What is an earthworm?

The term ‘Earthworm’ is a collective name for a group of organisms within the class Oligochaeta which means 'few bristles'. Oligochaeta is a class in the phylum Annelida which means ‘little ring’, these little rings refers to segments found on all Annelids. Earthworms are distinguished from other groups of Oligochaeta by their ecology.

Earthworms are predominantly terrestrial, though they can be found in some freshwater environments such soils of river banks and at the bottom of lakes. Earthworms are found on all continents. Earthworms need a moist environment due to their method of respiration, as they diffuse oxygen and carbon dioxide through their skin. Their skin produces a film of mucous for the process to occur, and therefore has to be moist for respiration to take place.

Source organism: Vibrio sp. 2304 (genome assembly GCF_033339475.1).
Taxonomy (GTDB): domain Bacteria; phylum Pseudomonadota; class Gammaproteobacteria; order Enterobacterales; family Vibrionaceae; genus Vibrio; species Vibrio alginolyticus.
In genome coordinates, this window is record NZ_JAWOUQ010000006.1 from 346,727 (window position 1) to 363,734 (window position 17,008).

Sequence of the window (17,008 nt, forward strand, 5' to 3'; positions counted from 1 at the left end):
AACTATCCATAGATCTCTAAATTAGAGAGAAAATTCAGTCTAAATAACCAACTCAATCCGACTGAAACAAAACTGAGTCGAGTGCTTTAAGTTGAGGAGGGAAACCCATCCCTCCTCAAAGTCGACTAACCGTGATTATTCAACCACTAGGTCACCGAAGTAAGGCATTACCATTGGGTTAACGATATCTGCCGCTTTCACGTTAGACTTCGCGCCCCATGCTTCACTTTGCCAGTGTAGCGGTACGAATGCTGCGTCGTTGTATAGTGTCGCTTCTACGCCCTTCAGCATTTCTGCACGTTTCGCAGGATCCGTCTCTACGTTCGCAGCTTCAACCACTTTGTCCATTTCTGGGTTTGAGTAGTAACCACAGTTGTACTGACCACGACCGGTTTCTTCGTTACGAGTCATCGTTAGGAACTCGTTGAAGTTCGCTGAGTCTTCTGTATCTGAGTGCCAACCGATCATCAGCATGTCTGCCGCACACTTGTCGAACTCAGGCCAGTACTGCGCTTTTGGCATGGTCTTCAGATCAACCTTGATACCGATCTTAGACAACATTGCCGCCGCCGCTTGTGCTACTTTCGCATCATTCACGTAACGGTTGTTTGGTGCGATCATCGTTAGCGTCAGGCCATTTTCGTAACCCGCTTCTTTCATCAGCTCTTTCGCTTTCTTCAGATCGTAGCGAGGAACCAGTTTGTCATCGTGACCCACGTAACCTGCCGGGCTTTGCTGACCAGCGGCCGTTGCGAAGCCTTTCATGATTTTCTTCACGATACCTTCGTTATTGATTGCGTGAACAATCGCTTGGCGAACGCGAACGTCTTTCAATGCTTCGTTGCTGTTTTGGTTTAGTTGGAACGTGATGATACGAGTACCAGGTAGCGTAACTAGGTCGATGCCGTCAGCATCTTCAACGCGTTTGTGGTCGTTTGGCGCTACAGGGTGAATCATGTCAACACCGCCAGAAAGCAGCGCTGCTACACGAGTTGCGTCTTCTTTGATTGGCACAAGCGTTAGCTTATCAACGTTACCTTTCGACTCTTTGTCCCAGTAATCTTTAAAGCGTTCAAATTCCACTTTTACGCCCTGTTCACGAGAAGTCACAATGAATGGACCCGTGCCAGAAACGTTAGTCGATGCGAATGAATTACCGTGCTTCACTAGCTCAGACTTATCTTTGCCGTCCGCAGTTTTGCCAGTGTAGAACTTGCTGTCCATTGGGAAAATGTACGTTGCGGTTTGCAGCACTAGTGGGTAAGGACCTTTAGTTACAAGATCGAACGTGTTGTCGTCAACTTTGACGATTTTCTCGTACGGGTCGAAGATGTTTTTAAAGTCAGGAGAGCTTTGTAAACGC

An Earthworm has a long segmented body, which has a mouth at one end and an anus at the other. The mouth is closer to the clitellum, which is commonly called the saddle, found around a third of the way down the body. An earthworm moves via a line of bristles called setae, which can be found in pairs on each segment.

To find more out about the biology of an earthworm please visit our Earthworm Biology page.